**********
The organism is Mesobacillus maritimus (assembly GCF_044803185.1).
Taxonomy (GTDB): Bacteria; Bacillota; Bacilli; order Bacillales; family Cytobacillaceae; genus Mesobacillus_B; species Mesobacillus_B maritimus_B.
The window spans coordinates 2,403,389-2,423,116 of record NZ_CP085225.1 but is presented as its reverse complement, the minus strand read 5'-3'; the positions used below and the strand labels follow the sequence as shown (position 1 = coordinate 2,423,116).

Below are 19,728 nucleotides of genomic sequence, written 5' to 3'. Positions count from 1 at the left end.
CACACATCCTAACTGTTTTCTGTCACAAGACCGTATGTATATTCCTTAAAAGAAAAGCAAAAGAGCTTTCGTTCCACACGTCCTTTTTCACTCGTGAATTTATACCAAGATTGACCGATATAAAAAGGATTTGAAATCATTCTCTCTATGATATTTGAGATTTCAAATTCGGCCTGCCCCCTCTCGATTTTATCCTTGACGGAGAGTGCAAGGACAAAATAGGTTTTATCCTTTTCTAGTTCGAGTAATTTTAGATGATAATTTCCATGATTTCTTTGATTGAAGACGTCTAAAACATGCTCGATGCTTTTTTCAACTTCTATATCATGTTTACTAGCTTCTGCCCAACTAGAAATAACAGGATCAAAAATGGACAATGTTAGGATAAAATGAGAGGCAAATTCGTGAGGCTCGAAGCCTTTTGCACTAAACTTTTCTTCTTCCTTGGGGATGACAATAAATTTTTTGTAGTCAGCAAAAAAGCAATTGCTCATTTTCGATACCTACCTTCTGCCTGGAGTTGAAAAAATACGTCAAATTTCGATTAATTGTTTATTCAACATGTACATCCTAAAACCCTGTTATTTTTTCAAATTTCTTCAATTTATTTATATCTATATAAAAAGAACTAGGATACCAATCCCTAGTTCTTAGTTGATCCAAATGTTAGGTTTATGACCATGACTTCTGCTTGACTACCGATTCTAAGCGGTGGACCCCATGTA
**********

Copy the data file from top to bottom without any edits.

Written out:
The organism is Mesobacillus maritimus (assembly GCF_044803185.1).
Taxonomy (GTDB): Bacteria; Bacillota; Bacilli; order Bacillales; family Cytobacillaceae; genus Mesobacillus_B; species Mesobacillus_B maritimus_B.
The window spans coordinates 2,403,389-2,423,116 of record NZ_CP085225.1 but is presented as its reverse complement, the minus strand read 5'-3'; the positions used below and the strand labels follow the sequence as shown (position 1 = coordinate 2,423,116).

Below are 19,728 nucleotides of genomic sequence, written 5' to 3'. Positions count from 1 at the left end.
CACACATCCTAACTGTTTTCTGTCACAAGACCGTATGTATATTCCTTAAAAGAAAAGCAAAAGAGCTTTCGTTCCACACGTCCTTTTTCACTCGTGAATTTATACCAAGATTGACCGATATAAAAAGGATTTGAAATCATTCTCTCTATGATATTTGAGATTTCAAATTCGGCCTGCCCCCTCTCGATTTTATCCTTGACGGAGAGTGCAAGGACAAAATAGGTTTTATCCTTTTCTAGTTCGAGTAATTTTAGATGATAATTTCCATGATTTCTTTGATTGAAGACGTCTAAAACATGCTCGATGCTTTTTTCAACTTCTATATCATGTTTACTAGCTTCTGCCCAACTAGAAATAACAGGATCAAAAATGGACAATGTTAGGATAAAATGAGAGGCAAATTCGTGAGGCTCGAAGCCTTTTGCACTAAACTTTTCTTCTTCCTTGGGGATGACAATAAATTTTTTGTAGTCAGCAAAAAAGCAATTGCTCATTTTCGATACCTACCTTCTGCCTGGAGTTGAAAAAATACGTCAAATTTCGATTAATTGTTTATTCAACATGTACATCCTAAAACCCTGTTATTTTTTCAAATTTCTTCAATTTATTTATATCTATATAAAAAGAACTAGGATACCAATCCCTAGTTCTTAGTTGATCCAAATGTTAGGTTTATGACCATGACTTCTGCTTGACTACCGATTCTAAGCGGTGGACCCCATGTA